Weaver, Elizabeth and Armstrong, Sarah (2010) What do the punished think of punishment? The comparative experience of short prison sentences and community based punishments. [Report]Full text not available in this repository. (Request a copy from the Strathclyde author)
Despite a substantial knowledge base about experiences of prison, there is scant research on the most common penal experience in Scotland – doing a short prison sentence (but see Criminal Justice Forum, 2003). Short prison sentences are one of the characteristic features of imprisonment in Scotland, where the vast majority of custodial sentences issued in a year (ranging anywhere between 75% and 80%) are for six months or less (Scottish Government, 2010). The current Government is pursuing an agenda to reduce the short sentence culture in Scotland, by expanding the use of community-based forms of punishment and creating a legal presumption against the use of very short stays in prison. In addition, there is also growing belief that bringing the voices of ‘users’ into policy deliberations and development are essential for the effective design and delivery as well as the credibility of public services (Weaver, 2010). Prisoners and offenders – like victims, communities, and criminal justice professionals – are a key user group of criminal justice services, and the Government has expressed interest in learning more about the perspectives of various users.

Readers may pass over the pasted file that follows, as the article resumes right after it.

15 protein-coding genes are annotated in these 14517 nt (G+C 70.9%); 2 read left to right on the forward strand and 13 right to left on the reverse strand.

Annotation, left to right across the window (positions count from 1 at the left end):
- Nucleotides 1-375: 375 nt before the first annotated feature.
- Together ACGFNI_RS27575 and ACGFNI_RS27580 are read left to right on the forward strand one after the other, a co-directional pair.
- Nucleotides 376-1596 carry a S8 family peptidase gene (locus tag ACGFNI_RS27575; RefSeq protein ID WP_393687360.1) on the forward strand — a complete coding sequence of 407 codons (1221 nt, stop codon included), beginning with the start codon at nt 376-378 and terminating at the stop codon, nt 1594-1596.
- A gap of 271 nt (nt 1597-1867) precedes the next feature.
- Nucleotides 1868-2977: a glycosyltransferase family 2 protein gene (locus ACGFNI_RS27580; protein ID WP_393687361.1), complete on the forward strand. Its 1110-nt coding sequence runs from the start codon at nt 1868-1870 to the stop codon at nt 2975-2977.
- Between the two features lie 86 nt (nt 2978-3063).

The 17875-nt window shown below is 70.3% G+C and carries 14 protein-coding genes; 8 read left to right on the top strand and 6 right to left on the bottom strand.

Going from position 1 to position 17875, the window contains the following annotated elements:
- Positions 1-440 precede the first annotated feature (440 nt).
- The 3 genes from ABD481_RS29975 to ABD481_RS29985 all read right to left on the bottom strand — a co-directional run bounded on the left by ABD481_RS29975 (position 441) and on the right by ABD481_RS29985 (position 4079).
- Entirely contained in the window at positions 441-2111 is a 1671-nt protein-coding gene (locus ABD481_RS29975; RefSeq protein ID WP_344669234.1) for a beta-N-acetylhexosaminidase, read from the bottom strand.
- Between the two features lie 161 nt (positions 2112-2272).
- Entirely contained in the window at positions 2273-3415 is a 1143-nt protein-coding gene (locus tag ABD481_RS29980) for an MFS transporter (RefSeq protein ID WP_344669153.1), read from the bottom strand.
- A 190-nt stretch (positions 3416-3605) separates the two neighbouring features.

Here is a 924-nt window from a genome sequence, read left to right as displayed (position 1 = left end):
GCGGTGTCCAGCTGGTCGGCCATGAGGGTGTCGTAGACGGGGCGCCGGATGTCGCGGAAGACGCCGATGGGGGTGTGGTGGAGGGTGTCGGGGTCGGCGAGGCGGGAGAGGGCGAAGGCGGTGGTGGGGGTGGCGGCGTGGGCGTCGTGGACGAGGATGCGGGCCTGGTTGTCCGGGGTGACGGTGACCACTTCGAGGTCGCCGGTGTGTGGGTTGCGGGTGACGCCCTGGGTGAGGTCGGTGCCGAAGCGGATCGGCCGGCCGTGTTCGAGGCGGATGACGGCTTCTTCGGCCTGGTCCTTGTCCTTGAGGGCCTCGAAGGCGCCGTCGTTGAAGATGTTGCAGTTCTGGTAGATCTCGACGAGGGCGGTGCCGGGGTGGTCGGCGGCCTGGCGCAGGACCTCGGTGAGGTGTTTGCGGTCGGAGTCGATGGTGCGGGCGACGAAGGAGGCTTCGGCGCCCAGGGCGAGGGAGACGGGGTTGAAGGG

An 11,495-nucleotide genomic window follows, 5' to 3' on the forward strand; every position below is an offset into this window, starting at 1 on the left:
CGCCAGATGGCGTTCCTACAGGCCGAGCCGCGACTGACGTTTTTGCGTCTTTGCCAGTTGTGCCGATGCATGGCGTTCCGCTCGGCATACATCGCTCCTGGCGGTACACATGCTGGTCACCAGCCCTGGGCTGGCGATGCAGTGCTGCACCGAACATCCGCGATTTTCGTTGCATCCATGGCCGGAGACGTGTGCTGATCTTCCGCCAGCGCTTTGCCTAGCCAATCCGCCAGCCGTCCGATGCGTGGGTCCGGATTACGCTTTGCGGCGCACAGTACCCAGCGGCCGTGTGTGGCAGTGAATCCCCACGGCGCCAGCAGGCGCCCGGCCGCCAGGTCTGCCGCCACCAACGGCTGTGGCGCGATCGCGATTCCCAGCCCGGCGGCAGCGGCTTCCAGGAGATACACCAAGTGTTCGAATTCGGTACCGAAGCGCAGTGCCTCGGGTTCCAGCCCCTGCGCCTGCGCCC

|Keywords:||user voice, punishment, prison, community penalties, Criminal justice administration|
|Subjects:||Social Sciences > Social pathology. Social and public welfare > Criminal justice administration|
|Department:||Faculty of Humanities and Social Sciences (HaSS) > School of Social Work and Social Policy > Social Work|
|Depositing user:||Pure Administrator|
|Date Deposited:||12 Nov 2011 10:52|
|Last modified:||05 Oct 2016 00:05|